United States Announces New Round Of Compound Pharmacy Settlements Expected To Result In More Than $30 Million In Fines And Repayments
Jacksonville, Florida – United States Attorney A. Lee Bentley, III announces that the United States has settled allegations against several pharmacies and their owners for fraudulently billing TRICARE, the military’s healthcare program. These settlements reflect a wide range of conduct targeting military personnel and the healthcare programs they depend on. The allegations resolved included liability under the False Claims Act. In addition to those detailed below, the United States has also reached settlements with additional individual owners and physicians totaling more than $6 million.
MedMatch Pharmacy, based in Jacksonville, has agreed to pay more than $4.7 million to resolve concerns that it paid kickbacks to marketers, that it filled prescriptions it knew or should have known were not legitimate, and that it sent prescriptions to states in which it did not have a valid license.
Auburndale-based OHM Pharmacy has agreed to pay $4.1 million to resolve allegations that it knew, or should have known, that it was filling prescriptions from a doctor who was writing them outside the ordinary course of practice. The United States contends that OHM knew, or should have known, this because the sheer magnitude and volume of prescriptions exceeded any other provider. In addition, the prescriptions were for the same compounded prescription substance, despite the patient’s age, condition, or health record.
Jacksonville-based WELL Health Pharmacy and its owner have agreed to pay more than $3 million, as well as 50% of its net profits for five years, to resolve concerns that it knowingly filled prescriptions that were written by referral sources that had a financial interest in the prescriptions. While these referring physicians were purportedly participating in a “research study” related to compounded prescriptions, the government contends that this research study was a sham and that the compensation far exceeded fair market value.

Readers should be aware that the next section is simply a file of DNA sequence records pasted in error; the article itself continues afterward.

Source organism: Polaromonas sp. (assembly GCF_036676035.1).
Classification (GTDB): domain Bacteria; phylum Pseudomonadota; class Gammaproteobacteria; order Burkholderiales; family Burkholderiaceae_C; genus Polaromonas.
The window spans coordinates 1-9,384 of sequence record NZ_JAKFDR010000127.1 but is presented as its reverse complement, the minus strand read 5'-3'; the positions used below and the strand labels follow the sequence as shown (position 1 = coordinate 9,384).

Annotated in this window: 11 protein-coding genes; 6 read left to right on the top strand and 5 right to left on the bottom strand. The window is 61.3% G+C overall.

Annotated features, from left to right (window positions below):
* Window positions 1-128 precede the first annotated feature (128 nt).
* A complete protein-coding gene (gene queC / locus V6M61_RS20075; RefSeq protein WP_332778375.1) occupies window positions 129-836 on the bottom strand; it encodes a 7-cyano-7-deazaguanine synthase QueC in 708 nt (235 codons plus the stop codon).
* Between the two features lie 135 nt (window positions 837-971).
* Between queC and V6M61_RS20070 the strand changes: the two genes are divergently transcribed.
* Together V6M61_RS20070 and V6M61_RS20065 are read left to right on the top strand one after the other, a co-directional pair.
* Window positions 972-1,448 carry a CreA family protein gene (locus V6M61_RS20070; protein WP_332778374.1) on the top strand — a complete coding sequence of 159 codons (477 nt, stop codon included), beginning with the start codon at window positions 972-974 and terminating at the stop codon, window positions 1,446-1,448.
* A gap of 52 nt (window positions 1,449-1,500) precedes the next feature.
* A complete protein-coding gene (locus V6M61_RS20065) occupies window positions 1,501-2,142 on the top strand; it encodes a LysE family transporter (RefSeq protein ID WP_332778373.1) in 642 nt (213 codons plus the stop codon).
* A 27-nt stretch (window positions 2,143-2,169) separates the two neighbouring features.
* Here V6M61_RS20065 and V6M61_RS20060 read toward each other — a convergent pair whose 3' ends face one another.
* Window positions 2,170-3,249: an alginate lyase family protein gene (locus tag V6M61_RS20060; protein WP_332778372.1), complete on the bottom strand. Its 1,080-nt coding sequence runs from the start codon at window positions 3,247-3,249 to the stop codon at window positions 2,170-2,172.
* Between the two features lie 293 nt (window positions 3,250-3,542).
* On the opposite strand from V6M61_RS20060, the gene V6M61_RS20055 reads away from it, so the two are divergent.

Topical Specialists, a pharmacy based in Jacksonville, Florida, has agreed to pay the government more than $2.2 million for its role in submitting prescriptions that were tainted by so-called “research fees,” which was an elaborate guise for paying physicians to write prescriptions. This settlement is directly related, and in addition to, the WELL Health settlement described above.
Durbin Pharmacy, based in Jacksonville, has agreed to pay $2.1 million, plus 50% of its net profits for five years, for submitting prescriptions that were tainted by kickbacks. The government also contends that Durbin knew, or should have known, that the prescriptions it was filling from three local physicians were not legitimate because there was no bona fide patient/physician relationship.
North Beaches Pharmacy, also based in Jacksonville, has agreed to pay $10,000, plus 50% of its net profits for five years, for filling compound prescriptions that the government contends were tainted by illegal kickbacks. North Beaches’ top prescriber – a doctor in Fort Wayne, Indiana who wrote more than $600,000 in prescriptions–was paid over $70,000 in speaker’s fees that the government contends were nothing more than kickbacks for prescriptions.